Architecture’s two latest looks can exist in harmony
If you want a building to truly soar and sweep (like, for example, London’s new Design Museum by John Pawson, with its paraboloid roof), then rectilinear conventions are simply not going to cut it. Angles add drama and height, while curves soften the impact. Together, they introduce emotion to a home. ‘Although I am a student of the Bauhaus movement, and my projects usually resist angles and curves, working on this house freed up all of my normal constraints,’ says San Francisco-based Julie Dowling, the architect behind this beachside home. ‘I found that I could be more playful.’
THE HOUSE The steep peaks of this artist’s cottage on Muir Beach, around an hour’s drive from San Francisco, are formed by the double A-frame structure: ‘a typical mid-century style of building designed to suit a mid-century town,’ says Julie. The three passions guiding this project were, she explains, ‘mid-century style, contemporary architecture and the ocean’. Accordingly, she decided to preserve the home’s structure, but ‘scooped out’ the interior, removing all non-structural walls and exposing as much of the wooden ceiling as possible. ‘The only things left were angles and curves,’ she says. The one main addition was a custom-built spiral staircase that cuts ‘ like a corkscrew’ through the home’s three floors, its black-metal lines working as a sleek counterbalance to the sharpness of the roof.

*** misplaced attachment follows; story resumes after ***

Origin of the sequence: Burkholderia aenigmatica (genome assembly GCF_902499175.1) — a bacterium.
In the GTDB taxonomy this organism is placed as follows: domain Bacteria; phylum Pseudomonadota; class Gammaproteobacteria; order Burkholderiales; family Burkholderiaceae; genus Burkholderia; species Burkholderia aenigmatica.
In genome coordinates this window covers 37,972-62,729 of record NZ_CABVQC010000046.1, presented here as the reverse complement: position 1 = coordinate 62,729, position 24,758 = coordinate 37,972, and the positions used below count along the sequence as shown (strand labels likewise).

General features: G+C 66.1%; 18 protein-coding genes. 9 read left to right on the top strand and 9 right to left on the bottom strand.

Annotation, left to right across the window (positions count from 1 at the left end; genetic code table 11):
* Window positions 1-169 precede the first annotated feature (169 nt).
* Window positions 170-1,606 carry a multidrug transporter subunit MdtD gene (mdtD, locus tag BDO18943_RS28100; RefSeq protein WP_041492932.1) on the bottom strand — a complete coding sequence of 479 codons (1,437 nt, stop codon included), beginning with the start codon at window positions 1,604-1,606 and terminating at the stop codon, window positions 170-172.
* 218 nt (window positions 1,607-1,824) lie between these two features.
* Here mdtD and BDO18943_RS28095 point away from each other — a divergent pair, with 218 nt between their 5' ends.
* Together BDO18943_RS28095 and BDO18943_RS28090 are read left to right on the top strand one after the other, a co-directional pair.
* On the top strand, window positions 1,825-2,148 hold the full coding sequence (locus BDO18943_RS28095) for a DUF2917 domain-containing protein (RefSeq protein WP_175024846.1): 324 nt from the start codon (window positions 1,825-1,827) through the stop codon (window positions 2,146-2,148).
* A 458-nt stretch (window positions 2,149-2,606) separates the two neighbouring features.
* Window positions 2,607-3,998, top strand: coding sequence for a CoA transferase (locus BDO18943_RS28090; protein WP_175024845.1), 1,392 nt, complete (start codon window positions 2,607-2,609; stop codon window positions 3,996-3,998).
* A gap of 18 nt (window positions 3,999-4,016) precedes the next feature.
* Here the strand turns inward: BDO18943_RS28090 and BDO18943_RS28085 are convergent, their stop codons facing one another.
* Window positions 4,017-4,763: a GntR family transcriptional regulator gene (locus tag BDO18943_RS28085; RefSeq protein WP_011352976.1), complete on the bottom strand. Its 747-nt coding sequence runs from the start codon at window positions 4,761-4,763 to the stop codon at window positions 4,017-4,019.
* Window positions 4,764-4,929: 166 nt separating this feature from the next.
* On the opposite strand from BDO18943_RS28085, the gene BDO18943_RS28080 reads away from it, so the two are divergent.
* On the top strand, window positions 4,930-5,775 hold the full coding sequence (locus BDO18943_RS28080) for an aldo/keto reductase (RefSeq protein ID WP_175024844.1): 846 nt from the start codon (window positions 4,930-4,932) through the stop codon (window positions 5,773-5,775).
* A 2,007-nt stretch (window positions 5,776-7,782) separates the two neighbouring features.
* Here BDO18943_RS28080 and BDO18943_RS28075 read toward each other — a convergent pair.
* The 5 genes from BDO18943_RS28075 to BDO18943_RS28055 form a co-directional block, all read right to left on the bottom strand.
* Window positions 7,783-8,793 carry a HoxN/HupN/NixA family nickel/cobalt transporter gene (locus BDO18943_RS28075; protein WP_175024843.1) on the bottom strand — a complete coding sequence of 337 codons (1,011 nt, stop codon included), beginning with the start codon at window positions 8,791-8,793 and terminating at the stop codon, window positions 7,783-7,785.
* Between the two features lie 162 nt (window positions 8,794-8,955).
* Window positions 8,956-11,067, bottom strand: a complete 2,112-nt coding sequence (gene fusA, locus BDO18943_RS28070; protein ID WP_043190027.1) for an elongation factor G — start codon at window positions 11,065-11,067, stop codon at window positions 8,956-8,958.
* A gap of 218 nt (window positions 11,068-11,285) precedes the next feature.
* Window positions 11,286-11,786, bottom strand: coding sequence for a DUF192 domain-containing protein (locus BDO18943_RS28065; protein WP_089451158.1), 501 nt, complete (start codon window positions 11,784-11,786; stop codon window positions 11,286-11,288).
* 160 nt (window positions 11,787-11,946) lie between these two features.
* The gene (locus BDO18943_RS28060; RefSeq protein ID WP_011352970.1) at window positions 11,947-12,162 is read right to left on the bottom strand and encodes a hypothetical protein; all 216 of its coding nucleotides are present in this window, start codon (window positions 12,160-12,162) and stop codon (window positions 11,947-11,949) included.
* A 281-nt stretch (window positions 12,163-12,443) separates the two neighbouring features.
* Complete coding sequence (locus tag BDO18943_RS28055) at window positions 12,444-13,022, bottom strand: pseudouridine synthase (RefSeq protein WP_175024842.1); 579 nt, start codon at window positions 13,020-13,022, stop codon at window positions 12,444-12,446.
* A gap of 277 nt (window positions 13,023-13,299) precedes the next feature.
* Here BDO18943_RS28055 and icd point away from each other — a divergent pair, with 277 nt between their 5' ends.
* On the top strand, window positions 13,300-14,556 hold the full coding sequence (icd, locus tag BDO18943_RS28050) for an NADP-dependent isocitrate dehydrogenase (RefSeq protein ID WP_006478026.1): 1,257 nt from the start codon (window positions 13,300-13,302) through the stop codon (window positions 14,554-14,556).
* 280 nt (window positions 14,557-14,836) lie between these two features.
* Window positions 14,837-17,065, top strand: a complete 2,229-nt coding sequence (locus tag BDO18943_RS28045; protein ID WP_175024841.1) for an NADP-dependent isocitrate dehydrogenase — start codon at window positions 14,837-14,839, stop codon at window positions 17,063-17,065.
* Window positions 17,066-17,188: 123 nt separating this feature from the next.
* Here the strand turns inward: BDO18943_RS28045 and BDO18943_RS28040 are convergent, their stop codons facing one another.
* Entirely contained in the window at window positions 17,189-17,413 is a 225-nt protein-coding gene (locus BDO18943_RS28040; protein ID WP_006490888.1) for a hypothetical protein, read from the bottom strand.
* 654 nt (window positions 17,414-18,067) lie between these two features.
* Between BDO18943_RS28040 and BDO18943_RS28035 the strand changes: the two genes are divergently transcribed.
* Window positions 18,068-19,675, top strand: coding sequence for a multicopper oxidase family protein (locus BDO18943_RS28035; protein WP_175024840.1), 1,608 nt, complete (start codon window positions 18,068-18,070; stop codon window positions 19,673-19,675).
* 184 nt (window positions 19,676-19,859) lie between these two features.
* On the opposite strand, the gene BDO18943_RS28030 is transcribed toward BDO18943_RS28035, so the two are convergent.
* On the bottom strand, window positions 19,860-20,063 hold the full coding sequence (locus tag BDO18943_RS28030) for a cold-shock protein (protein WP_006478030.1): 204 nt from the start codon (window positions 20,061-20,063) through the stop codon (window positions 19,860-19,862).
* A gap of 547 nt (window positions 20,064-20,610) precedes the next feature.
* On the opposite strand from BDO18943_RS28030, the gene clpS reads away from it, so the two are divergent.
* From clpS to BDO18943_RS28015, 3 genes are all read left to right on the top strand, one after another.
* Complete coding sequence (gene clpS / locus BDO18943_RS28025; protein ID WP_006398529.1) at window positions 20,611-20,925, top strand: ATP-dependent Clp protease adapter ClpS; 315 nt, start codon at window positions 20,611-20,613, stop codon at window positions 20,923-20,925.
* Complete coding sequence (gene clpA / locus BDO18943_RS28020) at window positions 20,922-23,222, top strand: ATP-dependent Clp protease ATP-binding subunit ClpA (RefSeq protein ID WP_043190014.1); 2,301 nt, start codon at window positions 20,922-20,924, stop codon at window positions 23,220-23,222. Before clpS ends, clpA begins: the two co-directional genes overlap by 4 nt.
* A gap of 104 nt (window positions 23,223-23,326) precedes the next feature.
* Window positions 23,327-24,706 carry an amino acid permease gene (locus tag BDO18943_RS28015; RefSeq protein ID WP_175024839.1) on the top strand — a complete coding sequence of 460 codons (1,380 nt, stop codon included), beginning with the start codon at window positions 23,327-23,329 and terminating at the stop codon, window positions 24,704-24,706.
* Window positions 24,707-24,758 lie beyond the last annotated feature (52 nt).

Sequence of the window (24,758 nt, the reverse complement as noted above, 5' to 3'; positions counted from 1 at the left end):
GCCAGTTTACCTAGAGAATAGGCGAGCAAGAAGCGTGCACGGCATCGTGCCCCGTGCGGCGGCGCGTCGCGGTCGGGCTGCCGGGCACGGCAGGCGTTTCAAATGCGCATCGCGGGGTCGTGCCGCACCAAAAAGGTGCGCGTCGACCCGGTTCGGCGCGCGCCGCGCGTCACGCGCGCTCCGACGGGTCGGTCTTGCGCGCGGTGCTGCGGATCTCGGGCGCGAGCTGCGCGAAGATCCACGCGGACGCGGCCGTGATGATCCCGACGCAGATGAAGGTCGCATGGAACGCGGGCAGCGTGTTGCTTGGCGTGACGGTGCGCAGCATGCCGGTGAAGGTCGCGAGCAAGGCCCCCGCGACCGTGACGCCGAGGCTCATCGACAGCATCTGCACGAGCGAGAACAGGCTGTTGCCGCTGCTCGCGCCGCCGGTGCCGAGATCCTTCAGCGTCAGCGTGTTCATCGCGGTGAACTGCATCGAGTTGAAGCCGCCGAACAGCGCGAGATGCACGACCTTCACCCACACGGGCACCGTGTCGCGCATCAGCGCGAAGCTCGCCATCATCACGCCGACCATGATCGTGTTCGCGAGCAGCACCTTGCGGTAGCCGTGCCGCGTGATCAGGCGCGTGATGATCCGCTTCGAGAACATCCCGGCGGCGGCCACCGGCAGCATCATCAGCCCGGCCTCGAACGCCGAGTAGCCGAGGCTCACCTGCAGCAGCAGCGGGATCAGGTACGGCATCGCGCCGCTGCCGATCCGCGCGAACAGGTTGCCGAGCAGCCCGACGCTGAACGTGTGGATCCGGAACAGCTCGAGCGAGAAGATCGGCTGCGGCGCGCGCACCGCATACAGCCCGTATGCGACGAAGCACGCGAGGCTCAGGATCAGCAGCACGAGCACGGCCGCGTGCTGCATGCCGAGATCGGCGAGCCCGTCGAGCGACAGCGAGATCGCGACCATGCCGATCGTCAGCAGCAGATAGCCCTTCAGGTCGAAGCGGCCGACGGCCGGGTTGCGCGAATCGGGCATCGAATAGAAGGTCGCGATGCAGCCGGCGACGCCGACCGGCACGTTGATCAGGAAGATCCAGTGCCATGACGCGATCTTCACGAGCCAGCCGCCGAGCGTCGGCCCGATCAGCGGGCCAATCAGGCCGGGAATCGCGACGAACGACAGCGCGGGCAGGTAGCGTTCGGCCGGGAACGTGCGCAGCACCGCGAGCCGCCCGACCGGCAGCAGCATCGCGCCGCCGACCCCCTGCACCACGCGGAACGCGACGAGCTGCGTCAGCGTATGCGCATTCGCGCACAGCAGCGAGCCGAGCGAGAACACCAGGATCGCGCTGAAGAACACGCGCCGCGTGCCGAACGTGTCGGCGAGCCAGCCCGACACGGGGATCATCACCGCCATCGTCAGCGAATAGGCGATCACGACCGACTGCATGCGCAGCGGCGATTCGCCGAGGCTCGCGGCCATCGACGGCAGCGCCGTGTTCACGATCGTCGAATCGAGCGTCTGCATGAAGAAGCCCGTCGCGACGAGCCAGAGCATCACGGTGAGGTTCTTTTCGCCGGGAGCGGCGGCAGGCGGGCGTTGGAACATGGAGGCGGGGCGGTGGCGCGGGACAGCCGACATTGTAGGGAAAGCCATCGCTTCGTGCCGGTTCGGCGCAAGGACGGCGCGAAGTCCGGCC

Dug into a hill with a wooded national park to the rear and commanding views of the ocean at the front, this house is surrounded by natural inspiration. Julie chose to open up the oceanfacing windows completely, while closing off the windows on either side of the building for privacy. She also selected walnut flooring to mimic the nearby redwood trees, and painted the walls white (‘Simply White’ by Benjamin Moore) to enhance the sense of space in the open-plan living area. dowling-studios.com
‘I wanted to bring the sense of an enchanted forest into the house, while maintaining the integrity of my architectural language,’ Julie explains. The furniture choices are a mixture of mid-century pieces that ‘speak to the building’ and softly curved designs, which temper the house’s angles. To warm the place, she chose greys and organic textures: wool, cashmere and mohair. And then, there are the fun elements: Jean Prouvé lights and coffee tables that turn into footstools when their walnut tray tops are removed. The overall effect? ‘It’s modern, but there’s a relaxed softness,’ says Julie. ‘It’s not a spare, white box.’ Stockist details on p167